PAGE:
What was left of the twin-ruddered tail section hit the earth last. The reverberation of its final destructive impact echoing the terrible sound made seconds earlier when the main body, a mass of flame, had crashed heavily into the ground The tail had come spiraling down like a dry oak seed to burrow into the earth only yards from the charnel of what had been only moments before the fuselage of a B-24. In the tail-gunner’s turret, between the characteristic elephant ears of the Liberator’s rudders, what was left of a human body that had absorbed the full and direct impact of a 20-millimeter cannon shell, lay scarcely recognizable; the remains of a young man. Half a minute later and several yards away from the wreckage the silk canopy of a parachute wilted and collapsed over the quiet form of another young man. He lay silent and unmoving; his parachute a shroud over his body.
After that the only sound was the crackling of flames as they consumed aluminum, wiring, fluids, and the flesh and blood of the eight young men who had fallen with it. There were, mercifully, no anguished cries for help, no pleas to God. The time for that had passed.
As for the living: no matter how compassionate they might be there was nothing to be done except wait for the flames to finish digesting their fuel. When German soldiers arrived on the scene they discovered life in the body beneath the parachute. It was S/Sgt. Zywicynski. They him to a hospital where he recuperated until being imprisoned in a German P.O.W. camp where he stayed until the end of the war.
Many hours later, after the fire completed its work and fresh spring air had cooled the blackened, twisted metal, the full horror of aerial war was revealed. Recognizable as human forms only by their crushed and burned remains, the men who had lived together, flown together, and fought together now in a display of the blackest possible irony lay dead together; tangled in a near-indistinguishable mass of bone and burned flesh. The flames had completed the work started by the brutal impact.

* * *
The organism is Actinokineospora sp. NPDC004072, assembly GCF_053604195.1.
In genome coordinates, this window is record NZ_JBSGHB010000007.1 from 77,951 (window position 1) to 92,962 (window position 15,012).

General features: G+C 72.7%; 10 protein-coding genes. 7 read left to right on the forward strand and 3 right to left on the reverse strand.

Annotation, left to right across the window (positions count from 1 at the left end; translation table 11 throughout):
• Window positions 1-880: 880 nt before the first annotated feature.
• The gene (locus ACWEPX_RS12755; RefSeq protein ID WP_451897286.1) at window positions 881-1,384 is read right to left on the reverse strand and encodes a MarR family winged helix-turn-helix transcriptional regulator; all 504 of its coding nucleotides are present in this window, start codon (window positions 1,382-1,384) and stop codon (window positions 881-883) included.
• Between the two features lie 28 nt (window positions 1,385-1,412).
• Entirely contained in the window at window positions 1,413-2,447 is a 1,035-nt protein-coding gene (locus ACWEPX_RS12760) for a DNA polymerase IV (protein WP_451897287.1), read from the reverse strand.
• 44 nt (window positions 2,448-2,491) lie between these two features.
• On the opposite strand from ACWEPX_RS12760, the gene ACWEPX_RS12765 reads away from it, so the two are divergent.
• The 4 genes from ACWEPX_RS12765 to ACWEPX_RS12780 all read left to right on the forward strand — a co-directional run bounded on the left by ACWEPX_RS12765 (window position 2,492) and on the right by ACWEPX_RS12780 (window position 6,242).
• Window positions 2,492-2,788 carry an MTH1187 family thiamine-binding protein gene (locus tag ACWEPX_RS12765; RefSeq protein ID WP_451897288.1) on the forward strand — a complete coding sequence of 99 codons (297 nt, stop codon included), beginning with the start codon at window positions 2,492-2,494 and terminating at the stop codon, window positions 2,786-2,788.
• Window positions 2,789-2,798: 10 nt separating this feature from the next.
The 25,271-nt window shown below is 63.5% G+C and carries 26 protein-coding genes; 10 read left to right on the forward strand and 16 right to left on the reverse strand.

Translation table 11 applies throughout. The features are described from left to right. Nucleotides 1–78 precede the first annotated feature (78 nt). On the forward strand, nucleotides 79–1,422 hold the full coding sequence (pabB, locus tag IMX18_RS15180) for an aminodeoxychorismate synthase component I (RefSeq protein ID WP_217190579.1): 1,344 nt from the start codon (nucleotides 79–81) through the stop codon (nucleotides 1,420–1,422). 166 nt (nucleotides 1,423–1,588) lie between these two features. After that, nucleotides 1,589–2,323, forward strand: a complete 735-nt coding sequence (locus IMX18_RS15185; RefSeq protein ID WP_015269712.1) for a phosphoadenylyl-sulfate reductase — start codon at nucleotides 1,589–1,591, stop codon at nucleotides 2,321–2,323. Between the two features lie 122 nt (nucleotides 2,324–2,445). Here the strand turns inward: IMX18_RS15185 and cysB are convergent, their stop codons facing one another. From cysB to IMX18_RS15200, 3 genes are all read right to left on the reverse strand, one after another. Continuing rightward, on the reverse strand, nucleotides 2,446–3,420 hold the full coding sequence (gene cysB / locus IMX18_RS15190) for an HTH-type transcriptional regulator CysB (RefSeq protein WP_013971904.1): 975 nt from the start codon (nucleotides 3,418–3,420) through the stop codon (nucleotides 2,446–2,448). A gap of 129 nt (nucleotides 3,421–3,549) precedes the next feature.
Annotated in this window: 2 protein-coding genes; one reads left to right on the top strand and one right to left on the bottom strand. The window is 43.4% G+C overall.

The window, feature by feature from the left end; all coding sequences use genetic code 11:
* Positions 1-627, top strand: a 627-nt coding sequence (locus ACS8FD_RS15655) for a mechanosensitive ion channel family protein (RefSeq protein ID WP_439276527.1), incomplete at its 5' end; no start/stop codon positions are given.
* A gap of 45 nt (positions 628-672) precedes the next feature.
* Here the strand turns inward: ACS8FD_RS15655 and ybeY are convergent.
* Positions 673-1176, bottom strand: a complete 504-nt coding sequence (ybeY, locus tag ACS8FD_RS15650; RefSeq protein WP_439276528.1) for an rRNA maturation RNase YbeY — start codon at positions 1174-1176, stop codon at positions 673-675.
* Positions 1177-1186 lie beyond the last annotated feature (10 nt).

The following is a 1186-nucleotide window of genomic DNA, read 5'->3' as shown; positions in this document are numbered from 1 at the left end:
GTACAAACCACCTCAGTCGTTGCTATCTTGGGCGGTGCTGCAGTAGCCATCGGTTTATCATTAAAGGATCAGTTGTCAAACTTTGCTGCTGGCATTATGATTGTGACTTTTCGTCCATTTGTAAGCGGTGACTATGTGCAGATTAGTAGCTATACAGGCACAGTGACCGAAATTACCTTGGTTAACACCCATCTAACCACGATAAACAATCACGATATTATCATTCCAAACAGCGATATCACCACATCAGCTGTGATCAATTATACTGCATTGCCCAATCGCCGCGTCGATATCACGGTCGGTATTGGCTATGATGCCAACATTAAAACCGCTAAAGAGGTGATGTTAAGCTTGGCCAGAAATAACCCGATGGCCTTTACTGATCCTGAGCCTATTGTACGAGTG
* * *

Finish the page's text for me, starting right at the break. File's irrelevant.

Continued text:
Unable to distinguish identities; the bodies were consigned to a common grave in a community cemetery in Bourgogne, France. Perhaps a devout Christian said a prayer; perhaps not. It was war and they were the enemy lying in enemy soil.
Coffeyville Army Air Base
Shortly after the end of World War II, Jack and Shug Carriker were invited to the nearby Coffeyville Army Air Base to receive their son’s Purple Heart and Air Medal with Three Oak Leaf Clusters posthumously.
The ceremony was conducted with full and appropriate military honors and pageantry. The flag was lowered to half mast, a bugler sounded “To the Colors,” and the parents were called to the front, where the Base Commander read the citation that accompanied their son’s medals.
After accepting those medals on his behalf and receiving a crisp, respectful military salute from the Commander, Jack and Shug watched and listened as the bugler sounded “Retreat” while the colors were raised to the top of the flagpole and then lowered with fitting gravity. It was a terrible, unwanted, proud moment
Ft. Gibson National Veterans Cemetery
Ft. Gibson, Oklahoma
On October 13, 1949, at 1630 hours Military Time a train carrying a bronze casket in which lay what remained of the body of T/Sgt. Ray R. Carriker, ASN 38318506 arrived at the train station in Muskogee, Oklahoma. It was escorted by M/Sgt. Charles E. Jackson, who, in accordance with military custom accorded all fallen warriors, had guarded it on its long cross-country trip from New York City. Years later, while researching official Air Force files, documents were found. They showed that inside that casket there were a pitfully few bones. Complete skeletons of the crew members did not exist. DNA did not exist, so there was no accurate way of knowing. . . It would have made no difference at the time.